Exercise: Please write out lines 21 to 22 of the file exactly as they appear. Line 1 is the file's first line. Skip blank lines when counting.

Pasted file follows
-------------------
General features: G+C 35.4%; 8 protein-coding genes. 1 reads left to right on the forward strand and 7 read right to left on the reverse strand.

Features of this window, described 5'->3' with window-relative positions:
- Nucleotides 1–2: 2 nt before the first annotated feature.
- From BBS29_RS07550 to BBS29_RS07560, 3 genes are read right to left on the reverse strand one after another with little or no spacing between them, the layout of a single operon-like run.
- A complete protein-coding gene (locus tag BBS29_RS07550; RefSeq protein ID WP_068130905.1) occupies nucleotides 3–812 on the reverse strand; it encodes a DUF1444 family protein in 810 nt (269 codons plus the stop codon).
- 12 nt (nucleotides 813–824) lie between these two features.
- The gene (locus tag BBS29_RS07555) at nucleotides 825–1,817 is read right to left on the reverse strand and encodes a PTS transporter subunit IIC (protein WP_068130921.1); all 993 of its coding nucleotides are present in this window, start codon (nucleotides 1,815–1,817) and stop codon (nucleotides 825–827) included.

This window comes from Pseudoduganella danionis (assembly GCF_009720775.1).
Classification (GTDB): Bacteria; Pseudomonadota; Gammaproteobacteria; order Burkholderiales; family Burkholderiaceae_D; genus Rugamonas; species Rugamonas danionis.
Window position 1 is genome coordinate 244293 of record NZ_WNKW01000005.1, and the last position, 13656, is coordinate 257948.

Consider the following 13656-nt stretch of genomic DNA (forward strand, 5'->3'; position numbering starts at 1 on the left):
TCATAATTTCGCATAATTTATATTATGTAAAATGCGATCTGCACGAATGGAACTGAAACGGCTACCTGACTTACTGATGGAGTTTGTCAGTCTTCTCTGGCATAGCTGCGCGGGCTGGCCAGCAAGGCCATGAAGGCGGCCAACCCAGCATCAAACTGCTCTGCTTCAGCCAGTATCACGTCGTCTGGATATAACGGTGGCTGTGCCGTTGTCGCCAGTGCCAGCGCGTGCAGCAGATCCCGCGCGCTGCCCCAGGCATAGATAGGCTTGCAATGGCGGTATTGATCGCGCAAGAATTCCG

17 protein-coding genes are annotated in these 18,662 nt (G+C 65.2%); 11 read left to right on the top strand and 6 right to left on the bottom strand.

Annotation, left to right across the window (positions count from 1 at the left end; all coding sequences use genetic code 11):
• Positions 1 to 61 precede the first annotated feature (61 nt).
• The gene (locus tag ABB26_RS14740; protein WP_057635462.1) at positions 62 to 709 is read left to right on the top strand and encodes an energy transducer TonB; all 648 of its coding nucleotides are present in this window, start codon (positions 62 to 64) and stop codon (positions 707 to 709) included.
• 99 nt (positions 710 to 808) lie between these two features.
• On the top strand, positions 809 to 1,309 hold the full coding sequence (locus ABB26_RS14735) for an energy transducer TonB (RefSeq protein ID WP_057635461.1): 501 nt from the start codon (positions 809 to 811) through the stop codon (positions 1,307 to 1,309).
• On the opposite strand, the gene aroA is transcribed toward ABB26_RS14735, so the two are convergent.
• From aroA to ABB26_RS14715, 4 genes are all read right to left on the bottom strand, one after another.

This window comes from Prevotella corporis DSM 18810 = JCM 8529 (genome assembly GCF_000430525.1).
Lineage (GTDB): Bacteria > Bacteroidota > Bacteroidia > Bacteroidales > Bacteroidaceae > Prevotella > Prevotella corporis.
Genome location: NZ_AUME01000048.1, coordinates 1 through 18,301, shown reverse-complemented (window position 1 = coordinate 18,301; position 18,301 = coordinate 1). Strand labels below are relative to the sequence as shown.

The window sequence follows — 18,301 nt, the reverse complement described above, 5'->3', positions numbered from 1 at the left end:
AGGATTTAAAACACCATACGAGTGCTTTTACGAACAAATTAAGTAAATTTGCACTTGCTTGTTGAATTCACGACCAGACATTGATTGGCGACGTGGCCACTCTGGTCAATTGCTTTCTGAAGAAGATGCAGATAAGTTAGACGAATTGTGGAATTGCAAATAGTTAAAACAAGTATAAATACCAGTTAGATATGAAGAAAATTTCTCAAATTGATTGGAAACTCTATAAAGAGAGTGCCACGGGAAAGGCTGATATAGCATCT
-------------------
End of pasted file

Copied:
This window comes from Prevotella corporis DSM 18810 = JCM 8529 (genome assembly GCF_000430525.1).
Lineage (GTDB): Bacteria > Bacteroidota > Bacteroidia > Bacteroidales > Bacteroidaceae > Prevotella > Prevotella corporis.